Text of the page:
Of all the PR and marketing initiatives launched on International Women’s Day on Tuesday this week, one in particular stood out – for all the wrong reasons. 

The London Dungeon decided to change the gender of Jack The Ripper to mark the day, unveiling a “Jack becomes Jackie” exhibit played by a female actor and questioning whether the “notorious killer [was] actually a woman”. The serial killer, who was never identified, murdered at least five women in Whitechapel in the late 1880s.  

The special International Women’s Day exhibit told the story of convicted murderer Mary Pearcy, who was named as a possible Jack the Ripper suspect by author William Stewart in 1939.

In a now deleted press release, The London Dungeon said: “With men often stealing the spotlight when it comes to the ghastly and gory crimes, we wanted to give ladies their dues for International Women’s Day … Rather than the usual honouring, we’ve given the day a London Dungeon twist while telling a story that many may never have heard before.”

Not surprisingly, The London Dungeon’s actions were greeted with incredulity and outrage on Twitter.

In a strongly-worded rebuke, Refuge, the domestic violence charity, branded the initiative “a cheap marketing stunt” that “trivialises the systematic murder of women by a serial killer”.

Following the social media backlash and subsequent mainstream media interest, The London Dungeon deleted its communications on Jackie The Ripper and was forced to issue a statement apologising for any offence caused. 

Controversially exploiting and sensationalising violence against women by recasting a serial killer of women as a woman in a cynical and blatant bid to boost ticket sales – on a day meant to celebrate women’s achievements, a year after the murder of Sarah Everard, and amid a high-profile campaign to make misogyny a hate crime – was never a good idea.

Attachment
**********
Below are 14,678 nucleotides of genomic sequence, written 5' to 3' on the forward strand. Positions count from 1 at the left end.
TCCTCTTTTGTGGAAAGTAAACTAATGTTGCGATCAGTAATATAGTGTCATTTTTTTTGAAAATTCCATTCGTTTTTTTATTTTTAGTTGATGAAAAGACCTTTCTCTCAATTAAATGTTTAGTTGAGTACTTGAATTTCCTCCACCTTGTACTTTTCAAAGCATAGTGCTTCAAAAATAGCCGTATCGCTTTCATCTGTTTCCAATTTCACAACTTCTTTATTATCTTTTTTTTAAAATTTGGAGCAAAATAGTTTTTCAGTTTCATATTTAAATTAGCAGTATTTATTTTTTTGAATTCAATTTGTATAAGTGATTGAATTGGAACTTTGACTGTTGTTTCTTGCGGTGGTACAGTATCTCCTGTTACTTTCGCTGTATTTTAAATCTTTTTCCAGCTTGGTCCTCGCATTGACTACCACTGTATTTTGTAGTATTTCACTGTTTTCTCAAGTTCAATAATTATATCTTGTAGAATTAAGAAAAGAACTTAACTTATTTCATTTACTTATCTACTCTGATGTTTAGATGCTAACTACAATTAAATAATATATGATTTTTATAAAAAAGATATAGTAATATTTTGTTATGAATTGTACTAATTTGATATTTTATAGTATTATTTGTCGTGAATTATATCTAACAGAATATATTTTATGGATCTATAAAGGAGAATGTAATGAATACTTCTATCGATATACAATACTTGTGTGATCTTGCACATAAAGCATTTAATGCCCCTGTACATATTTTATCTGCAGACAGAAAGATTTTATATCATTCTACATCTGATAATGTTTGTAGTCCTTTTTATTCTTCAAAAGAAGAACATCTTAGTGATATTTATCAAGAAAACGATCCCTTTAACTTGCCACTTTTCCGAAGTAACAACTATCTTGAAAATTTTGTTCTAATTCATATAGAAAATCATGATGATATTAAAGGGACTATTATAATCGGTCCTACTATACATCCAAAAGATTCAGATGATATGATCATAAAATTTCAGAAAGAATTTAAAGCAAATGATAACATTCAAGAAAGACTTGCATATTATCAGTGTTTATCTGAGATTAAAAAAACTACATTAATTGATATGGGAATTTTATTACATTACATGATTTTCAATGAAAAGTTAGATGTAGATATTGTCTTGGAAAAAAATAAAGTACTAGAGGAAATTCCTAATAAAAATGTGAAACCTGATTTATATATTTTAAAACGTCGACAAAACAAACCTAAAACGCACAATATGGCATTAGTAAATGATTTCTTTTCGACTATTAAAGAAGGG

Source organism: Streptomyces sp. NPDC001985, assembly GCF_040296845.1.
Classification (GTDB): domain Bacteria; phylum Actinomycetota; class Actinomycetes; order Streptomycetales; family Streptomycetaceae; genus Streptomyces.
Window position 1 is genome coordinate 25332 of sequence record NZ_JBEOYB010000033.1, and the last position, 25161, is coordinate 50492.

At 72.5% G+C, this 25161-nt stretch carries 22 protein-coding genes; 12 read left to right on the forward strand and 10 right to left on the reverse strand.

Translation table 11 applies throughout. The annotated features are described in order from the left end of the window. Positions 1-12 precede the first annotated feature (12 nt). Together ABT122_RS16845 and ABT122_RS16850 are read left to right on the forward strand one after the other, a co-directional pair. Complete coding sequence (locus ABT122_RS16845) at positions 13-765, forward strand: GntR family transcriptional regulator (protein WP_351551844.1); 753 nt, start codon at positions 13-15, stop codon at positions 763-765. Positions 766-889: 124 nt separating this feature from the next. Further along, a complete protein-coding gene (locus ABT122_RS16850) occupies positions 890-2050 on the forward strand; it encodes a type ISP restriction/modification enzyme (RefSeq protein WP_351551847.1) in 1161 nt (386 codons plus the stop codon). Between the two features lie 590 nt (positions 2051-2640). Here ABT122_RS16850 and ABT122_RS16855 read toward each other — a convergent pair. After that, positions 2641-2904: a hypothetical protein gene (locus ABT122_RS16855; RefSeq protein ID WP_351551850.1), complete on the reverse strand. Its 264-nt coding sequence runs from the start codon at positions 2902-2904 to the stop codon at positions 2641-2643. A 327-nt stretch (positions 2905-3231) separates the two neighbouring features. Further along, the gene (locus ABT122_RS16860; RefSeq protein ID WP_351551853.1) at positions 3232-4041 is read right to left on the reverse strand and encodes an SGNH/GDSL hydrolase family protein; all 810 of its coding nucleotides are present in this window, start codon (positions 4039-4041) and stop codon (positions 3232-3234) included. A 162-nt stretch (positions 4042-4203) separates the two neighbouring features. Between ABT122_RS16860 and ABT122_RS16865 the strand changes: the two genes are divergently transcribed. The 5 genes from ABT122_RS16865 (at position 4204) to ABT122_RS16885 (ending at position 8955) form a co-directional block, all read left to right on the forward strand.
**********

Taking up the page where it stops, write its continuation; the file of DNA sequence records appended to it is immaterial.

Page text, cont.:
Tasteless, offensive, ill-judged (if, in fact, any judgement was shown at all), the sorry episode highlights just how out of touch The London Dungeon was with the public mood, putting commercial considerations above all else and underestimating the risk of reputational damage.

Burger King similarly made a whopper of a PR blunder on International Women’s Day last year, tweeting “Women belong in the kitchen”.  A supposedly humorous teaser for a campaign promoting a cooking scholarship for female employees, most people did not read beyond this initial Tweet, with many taking to social media to express their disgust at the use of such a sexist trope, on International Women’s Day of all days.

A subsequent Tweet provided much-needed context: “If they want to, of course. Yet only 20% of chefs are women. We’re on a mission to change the gender ratio.” But by then, the damage had been done and Burger King’s PR team spent the day firefighting – responding to media queries, explaining the campaign, apologising for getting the initial message wrong and promising to do better next time, and eventually deleting the offending Tweet. 

PR Lessons To Be Learned

So, what lessons can be learned? Do your research. Know your audience. Understand the wider context. Be aware of potential pitfalls and sensitivities. Test your ideas – and not just within your immediate team, to avoid groupthink. Be careful when using humour to promote an issue with the potential to cause offense or upset. And if you get it wrong and a PR debacle ensues, ‘fess up – take swift action to apologise, engage with the media and your followers, and learn from your mistakes.

 By Sarah Peters, 11/03/2021

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BBC: Chasing Polar Bears

The news that Emily Maitlis and Jon Sopel are leaving the BBC is the latest in a line of senior journalist departures for the Beeb. It comes hot on the heels of business reporter losses precipitated by moving the R4 Today business team from London to Manchester and rumours that Amol Rajan was given the much-maligned interview with Novak Djokovic as a sop to avoid his defection to ITV. All this, of course, at a time when Culture Secretary Nadine Dorries is questioning the BBC funding model and when the Government, not to mention swathes of viewers, are concerned our once-loved national broadcaster has become too woke for its own good.  

So what does all this ‘trouble at mill’ mean for us PRs?